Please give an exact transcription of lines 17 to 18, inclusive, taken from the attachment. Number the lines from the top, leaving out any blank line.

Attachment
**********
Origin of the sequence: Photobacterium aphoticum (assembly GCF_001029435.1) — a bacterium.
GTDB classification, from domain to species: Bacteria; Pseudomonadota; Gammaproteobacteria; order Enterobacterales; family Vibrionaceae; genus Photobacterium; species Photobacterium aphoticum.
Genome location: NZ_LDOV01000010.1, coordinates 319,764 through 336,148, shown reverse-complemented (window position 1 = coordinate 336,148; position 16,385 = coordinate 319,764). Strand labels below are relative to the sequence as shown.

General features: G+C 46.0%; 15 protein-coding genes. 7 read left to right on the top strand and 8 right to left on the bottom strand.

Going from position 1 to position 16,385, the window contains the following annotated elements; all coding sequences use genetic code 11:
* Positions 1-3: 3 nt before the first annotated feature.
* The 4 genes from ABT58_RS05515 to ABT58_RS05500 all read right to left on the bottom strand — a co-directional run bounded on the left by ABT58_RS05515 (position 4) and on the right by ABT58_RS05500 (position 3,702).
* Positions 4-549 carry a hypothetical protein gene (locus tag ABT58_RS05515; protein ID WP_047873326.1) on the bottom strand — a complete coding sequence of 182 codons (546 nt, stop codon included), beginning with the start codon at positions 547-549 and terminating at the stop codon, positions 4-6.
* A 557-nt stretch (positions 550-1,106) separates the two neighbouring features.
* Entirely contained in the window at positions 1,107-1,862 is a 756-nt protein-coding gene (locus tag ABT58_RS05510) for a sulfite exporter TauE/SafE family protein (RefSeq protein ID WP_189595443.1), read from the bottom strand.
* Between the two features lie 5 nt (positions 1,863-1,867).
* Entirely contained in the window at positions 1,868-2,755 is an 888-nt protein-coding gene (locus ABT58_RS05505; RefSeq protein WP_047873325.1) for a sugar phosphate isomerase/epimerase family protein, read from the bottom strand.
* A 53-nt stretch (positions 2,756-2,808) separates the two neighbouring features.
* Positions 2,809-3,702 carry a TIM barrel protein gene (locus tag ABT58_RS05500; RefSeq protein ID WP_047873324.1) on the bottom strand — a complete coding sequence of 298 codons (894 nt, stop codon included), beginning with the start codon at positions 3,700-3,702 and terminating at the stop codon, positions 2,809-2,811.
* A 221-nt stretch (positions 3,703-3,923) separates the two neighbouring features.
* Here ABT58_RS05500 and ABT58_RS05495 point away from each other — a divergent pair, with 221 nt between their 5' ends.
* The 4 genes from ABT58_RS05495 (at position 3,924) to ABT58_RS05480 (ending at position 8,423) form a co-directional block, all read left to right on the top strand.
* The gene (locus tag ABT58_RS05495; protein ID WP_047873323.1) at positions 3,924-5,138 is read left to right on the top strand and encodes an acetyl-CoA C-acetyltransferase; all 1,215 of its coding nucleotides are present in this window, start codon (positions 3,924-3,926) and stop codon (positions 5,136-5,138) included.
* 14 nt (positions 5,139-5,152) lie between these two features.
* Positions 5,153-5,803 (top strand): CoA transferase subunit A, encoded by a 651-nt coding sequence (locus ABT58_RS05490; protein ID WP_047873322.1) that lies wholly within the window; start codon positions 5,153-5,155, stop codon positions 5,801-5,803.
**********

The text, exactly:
* The 4 genes from ABT58_RS05495 (at position 3,924) to ABT58_RS05480 (ending at position 8,423) form a co-directional block, all read left to right on the top strand.
* The gene (locus tag ABT58_RS05495; protein ID WP_047873323.1) at positions 3,924-5,138 is read left to right on the top strand and encodes an acetyl-CoA C-acetyltransferase; all 1,215 of its coding nucleotides are present in this window, start codon (positions 3,924-3,926) and stop codon (positions 5,136-5,138) included.